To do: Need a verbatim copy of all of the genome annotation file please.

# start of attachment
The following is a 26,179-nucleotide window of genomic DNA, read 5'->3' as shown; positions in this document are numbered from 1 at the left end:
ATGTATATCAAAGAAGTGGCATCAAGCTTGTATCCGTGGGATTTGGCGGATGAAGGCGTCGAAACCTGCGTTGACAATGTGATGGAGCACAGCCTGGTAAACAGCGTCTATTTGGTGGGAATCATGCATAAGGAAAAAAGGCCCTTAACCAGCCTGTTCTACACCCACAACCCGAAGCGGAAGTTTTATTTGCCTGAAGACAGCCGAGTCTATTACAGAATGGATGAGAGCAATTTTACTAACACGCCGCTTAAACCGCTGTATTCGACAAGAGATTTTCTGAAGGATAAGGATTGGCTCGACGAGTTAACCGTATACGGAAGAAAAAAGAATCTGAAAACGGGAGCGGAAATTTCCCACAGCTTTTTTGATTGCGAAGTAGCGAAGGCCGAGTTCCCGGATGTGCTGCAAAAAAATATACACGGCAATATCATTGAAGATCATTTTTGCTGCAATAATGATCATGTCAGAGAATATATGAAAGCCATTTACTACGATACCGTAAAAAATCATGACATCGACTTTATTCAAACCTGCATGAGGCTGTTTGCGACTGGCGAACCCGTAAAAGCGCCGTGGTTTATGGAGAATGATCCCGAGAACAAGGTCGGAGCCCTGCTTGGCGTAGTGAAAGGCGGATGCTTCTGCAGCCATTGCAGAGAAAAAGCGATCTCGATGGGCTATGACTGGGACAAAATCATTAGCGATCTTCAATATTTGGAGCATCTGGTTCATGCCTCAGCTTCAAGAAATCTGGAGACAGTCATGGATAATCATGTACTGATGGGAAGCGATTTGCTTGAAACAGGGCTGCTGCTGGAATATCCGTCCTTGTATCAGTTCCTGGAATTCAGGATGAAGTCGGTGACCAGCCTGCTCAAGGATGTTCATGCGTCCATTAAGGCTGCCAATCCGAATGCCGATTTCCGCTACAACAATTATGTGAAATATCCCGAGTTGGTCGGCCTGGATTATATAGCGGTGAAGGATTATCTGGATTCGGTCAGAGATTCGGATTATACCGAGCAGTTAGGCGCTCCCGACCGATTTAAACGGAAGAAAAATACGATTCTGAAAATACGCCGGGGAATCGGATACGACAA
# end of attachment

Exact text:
The following is a 26,179-nucleotide window of genomic DNA, read 5'->3' as shown; positions in this document are numbered from 1 at the left end:
ATGTATATCAAAGAAGTGGCATCAAGCTTGTATCCGTGGGATTTGGCGGATGAAGGCGTCGAAACCTGCGTTGACAATGTGATGGAGCACAGCCTGGTAAACAGCGTCTATTTGGTGGGAATCATGCATAAGGAAAAAAGGCCCTTAACCAGCCTGTTCTACACCCACAACCCGAAGCGGAAGTTTTATTTGCCTGAAGACAGCCGAGTCTATTACAGAATGGATGAGAGCAATTTTACTAACACGCCGCTTAAACCGCTGTATTCGACAAGAGATTTTCTGAAGGATAAGGATTGGCTCGACGAGTTAACCGTATACGGAAGAAAAAAGAATCTGAAAACGGGAGCGGAAATTTCCCACAGCTTTTTTGATTGCGAAGTAGCGAAGGCCGAGTTCCCGGATGTGCTGCAAAAAAATATACACGGCAATATCATTGAAGATCATTTTTGCTGCAATAATGATCATGTCAGAGAATATATGAAAGCCATTTACTACGATACCGTAAAAAATCATGACATCGACTTTATTCAAACCTGCATGAGGCTGTTTGCGACTGGCGAACCCGTAAAAGCGCCGTGGTTTATGGAGAATGATCCCGAGAACAAGGTCGGAGCCCTGCTTGGCGTAGTGAAAGGCGGATGCTTCTGCAGCCATTGCAGAGAAAAAGCGATCTCGATGGGCTATGACTGGGACAAAATCATTAGCGATCTTCAATATTTGGAGCATCTGGTTCATGCCTCAGCTTCAAGAAATCTGGAGACAGTCATGGATAATCATGTACTGATGGGAAGCGATTTGCTTGAAACAGGGCTGCTGCTGGAATATCCGTCCTTGTATCAGTTCCTGGAATTCAGGATGAAGTCGGTGACCAGCCTGCTCAAGGATGTTCATGCGTCCATTAAGGCTGCCAATCCGAATGCCGATTTCCGCTACAACAATTATGTGAAATATCCCGAGTTGGTCGGCCTGGATTATATAGCGGTGAAGGATTATCTGGATTCGGTCAGAGATTCGGATTATACCGAGCAGTTAGGCGCTCCCGACCGATTTAAACGGAAGAAAAATACGATTCTGAAAATACGCCGGGGAATCGGATACGACAA